Postcard: The Trials of "Chris the Fan"
last hosted a playoff game in 1998. The Bulldogs have gone a decade
without a WCHA title, and their last appearance in the Frozen Four
came in 1985, when Brett Hull was a freshman at the school.
team plays in the WCHA’s oldest rink, the Duluth Entertainment
and Convention Center. The DECC opened in 1966, and is located five
miles from campus. The Bulldogs are coming off 10th- and 9th-place
finishes in the league.
one would think that if there was trouble with student Bulldog fans,
the biggest problem would be finding any. Instead, long-time season
ticket holders at the DECC are up in arms because those darn kids
are making too much racket.
finance major Chris Orlett leads a raucous group of students (in
the past they’ve gone by the nickname “The Dog Pound,”
which, of course, is the NCAA-required nickname of a student fan
group at any school with a canine mascot). They have simple goals:
having fun, making noise, supporting their team and making the DECC
an uncomfortable place for opponents to visit. Instead, it’s
Chris and company who sometimes feel unwelcome.
seems to be a matter of the adults not wanting students at the rink,”
said Orlett. “We kind of look at the adults as guests at our
games. They don’t seem to understand that if we didn’t
pay tuition, there wouldn’t be a hockey program here.”
-- who is known variously as “Super” (short for “Super
Fan”), “DHG” (short for “Drunk Hockey Guy”)
and the stunningly-inventive “Chris The Fan” -- and
several of his colleagues have taken to making a lap of the rink
along the arena’s inner concourse, waving a Bulldog flag,
cheering and doling out high-fives, whenever the home team scores.
(They haven’t made a lot of laps in recent years, but that’s
an on-ice issue to be discussed later.)
season ticket holders have lodged complaints with UMD administration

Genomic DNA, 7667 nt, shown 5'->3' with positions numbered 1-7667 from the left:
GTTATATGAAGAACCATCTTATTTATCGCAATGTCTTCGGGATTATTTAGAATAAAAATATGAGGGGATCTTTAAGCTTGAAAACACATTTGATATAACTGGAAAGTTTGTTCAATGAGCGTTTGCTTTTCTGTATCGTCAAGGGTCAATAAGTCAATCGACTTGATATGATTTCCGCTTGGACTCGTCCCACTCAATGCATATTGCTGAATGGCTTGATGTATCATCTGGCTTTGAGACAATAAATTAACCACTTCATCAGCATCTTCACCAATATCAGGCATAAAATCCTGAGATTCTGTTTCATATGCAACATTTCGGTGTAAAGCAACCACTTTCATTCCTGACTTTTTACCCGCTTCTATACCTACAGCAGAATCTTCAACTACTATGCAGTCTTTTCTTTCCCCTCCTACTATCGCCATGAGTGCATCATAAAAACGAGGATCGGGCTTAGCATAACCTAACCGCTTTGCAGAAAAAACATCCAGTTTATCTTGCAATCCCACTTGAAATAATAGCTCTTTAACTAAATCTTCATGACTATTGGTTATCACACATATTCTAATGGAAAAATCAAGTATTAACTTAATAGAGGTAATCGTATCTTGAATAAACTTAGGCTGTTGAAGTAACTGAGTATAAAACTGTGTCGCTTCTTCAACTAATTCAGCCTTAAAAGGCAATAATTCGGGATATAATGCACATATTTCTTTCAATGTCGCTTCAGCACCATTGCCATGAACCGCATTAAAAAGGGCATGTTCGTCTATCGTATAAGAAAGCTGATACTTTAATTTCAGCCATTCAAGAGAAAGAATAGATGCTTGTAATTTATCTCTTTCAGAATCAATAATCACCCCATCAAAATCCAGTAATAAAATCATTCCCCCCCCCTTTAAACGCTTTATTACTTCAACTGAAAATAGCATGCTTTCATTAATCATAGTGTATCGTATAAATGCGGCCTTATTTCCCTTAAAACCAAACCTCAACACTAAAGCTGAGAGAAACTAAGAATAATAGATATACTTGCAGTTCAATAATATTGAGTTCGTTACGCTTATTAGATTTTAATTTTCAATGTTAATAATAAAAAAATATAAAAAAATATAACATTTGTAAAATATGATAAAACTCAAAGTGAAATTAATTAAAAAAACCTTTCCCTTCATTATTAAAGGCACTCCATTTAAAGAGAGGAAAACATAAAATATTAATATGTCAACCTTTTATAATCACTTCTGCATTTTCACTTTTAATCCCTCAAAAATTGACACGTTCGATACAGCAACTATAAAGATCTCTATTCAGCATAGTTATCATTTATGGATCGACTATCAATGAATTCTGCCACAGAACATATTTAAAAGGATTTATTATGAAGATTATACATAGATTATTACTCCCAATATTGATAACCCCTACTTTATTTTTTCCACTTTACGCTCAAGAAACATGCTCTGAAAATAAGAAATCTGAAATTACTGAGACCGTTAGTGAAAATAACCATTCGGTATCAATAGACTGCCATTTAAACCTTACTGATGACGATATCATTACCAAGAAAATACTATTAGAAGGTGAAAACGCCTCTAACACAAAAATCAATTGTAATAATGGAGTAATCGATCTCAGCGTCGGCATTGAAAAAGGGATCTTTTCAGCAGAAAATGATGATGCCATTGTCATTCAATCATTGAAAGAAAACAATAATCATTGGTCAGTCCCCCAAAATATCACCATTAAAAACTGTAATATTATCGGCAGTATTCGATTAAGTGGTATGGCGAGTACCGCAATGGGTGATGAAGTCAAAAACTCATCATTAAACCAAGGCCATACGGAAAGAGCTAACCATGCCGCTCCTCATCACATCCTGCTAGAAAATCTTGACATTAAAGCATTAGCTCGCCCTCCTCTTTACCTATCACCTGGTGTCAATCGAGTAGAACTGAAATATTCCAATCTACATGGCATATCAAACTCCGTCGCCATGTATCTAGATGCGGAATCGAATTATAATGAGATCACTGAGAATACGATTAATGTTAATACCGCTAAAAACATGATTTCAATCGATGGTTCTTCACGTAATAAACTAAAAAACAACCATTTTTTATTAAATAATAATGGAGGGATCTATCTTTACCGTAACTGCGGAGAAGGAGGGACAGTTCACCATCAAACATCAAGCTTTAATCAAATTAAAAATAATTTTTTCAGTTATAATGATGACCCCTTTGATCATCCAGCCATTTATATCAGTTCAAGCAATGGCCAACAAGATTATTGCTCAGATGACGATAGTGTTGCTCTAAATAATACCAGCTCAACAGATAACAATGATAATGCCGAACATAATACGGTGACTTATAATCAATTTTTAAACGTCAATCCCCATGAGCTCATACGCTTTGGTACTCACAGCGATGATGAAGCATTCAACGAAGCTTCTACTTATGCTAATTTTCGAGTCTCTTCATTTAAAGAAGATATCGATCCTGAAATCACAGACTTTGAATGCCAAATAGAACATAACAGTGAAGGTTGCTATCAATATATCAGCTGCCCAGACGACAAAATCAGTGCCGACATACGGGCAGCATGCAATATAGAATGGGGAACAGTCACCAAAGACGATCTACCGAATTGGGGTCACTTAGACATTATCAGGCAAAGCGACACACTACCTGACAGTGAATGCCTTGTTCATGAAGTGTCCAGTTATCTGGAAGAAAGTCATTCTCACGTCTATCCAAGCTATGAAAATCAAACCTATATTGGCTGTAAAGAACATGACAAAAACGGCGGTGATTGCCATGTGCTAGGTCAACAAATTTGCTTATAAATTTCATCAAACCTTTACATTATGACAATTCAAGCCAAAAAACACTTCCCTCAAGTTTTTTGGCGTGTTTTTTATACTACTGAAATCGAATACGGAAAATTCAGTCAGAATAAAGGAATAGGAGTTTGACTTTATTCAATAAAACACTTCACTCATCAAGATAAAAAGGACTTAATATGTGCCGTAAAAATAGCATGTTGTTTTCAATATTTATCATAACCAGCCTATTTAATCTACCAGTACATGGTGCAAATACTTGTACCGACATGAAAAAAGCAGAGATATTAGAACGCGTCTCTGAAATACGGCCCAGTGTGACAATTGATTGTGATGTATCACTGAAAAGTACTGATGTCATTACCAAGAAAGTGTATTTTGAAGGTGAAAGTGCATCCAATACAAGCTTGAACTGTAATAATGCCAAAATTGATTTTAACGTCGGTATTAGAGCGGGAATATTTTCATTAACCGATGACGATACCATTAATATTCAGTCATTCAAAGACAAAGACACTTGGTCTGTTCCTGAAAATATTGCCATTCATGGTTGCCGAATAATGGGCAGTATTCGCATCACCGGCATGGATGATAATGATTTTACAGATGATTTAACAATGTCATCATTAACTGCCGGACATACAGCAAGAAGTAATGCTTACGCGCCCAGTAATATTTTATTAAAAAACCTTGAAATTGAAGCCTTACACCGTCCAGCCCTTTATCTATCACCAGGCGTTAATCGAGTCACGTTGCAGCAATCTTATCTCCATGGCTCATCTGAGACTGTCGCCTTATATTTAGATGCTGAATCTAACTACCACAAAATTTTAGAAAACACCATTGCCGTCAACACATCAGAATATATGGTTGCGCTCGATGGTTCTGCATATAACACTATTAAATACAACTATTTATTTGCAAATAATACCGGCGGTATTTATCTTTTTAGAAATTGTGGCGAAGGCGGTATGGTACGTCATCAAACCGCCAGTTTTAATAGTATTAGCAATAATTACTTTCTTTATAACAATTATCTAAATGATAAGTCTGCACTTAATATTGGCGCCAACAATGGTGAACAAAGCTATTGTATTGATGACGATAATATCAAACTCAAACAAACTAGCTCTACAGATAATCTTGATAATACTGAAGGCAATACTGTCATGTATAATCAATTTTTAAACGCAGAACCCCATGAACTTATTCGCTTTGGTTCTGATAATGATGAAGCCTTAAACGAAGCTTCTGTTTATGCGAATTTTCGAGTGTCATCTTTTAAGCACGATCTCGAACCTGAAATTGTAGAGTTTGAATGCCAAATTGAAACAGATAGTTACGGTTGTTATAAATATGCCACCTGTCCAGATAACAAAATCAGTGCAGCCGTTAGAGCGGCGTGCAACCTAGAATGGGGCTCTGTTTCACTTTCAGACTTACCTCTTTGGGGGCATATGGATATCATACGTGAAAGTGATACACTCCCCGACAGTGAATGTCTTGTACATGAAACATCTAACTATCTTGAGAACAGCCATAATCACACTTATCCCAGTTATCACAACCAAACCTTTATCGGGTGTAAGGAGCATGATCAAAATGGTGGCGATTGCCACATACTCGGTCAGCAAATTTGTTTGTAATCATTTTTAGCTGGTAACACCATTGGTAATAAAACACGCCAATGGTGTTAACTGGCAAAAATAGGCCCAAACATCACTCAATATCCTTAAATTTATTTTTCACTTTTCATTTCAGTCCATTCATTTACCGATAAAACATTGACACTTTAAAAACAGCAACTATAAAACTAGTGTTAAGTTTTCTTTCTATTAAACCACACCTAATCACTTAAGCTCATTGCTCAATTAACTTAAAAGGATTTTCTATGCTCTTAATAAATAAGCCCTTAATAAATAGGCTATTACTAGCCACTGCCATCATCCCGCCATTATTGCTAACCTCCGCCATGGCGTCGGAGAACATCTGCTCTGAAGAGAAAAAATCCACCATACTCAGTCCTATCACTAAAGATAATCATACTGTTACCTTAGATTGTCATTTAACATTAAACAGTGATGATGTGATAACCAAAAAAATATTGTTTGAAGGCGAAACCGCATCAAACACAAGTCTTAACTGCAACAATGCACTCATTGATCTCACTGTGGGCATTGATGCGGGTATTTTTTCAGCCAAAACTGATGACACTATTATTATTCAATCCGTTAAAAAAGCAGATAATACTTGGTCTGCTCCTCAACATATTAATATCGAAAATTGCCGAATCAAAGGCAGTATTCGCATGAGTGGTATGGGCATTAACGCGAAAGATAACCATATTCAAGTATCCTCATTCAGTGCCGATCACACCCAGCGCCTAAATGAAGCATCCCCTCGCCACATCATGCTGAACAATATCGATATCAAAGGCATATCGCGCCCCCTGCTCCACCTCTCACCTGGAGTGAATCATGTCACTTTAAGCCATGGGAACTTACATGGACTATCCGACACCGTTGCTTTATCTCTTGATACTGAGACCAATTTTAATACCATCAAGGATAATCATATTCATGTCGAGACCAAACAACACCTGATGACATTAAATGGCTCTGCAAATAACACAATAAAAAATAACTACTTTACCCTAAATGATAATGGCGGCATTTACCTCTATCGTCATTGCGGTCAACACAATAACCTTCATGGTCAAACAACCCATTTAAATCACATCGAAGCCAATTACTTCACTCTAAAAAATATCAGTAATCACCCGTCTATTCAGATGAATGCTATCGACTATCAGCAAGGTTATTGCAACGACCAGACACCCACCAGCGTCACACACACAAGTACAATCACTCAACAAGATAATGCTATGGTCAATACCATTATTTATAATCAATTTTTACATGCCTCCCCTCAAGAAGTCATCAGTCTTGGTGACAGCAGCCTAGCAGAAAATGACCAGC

in the past about students using foul language making too much noise.
Orlett admits that profanity was a problem in the past, but boasts
that the fans have generally cleaned up their act (“sucks”
is about the strongest word they chant anymore, as in "Spehar
you can imagine their surprise upon filing into the DECC on Friday
for the season opener versus Notre Dame. They were informed by campus
police that a decree had been issued from the university higher-ups,
that the in-rink laps must stop. The reasons given
were complaints from older fans, and a few near-altercations. The
worst moments came during a home loss to the hated Gophers last
year, when a group of Minnesota fans decided to do a lap of their
own after a Gopher goal, and nearly came to blows with
numerous Bulldog fans. (Warning to Gopher fans: There’s NOTHING
more despised in Northern Minnesota than an uppity Twin Citian!)
have been a lot of words exchanged, but there have never been any
real physical altercations,” said Orlett, speaking in a rough
near-whisper after having yelled his voice out over the weekend.
“I find it ironic that the adults say we’re immature
for wanting to run a lap around the rink, but then some of them
stick out their feet and try to trip us as we go by.”
anyone who knows anything about college students knows that telling
them not to do something is almost the perfect way to ensure that
something will happen. So when the Bulldogs scored their first home
goal of the season, it wasn’t surprising to see half the
student section take a lap of the rink. So many students circled
the half-empty arena that the Irish had tied the score before the
students were all seated again.
DECC laps went on all weekend with little trouble, although Orlett
admits that the group did shove past a disgruntled Notre Dame fan
who refused to move his feet from their path.
with 19 more home dates on the Bulldogs' schedule, perhaps an uneasy
truce has been reached between the students, the adults, the police
and the administration. Or perhaps the DECC is a veritable “Berkeley
in ’67”-style powder keg, ready to blow when
the Bulldogs host Colorado College on Oct. 25. Stay tuned.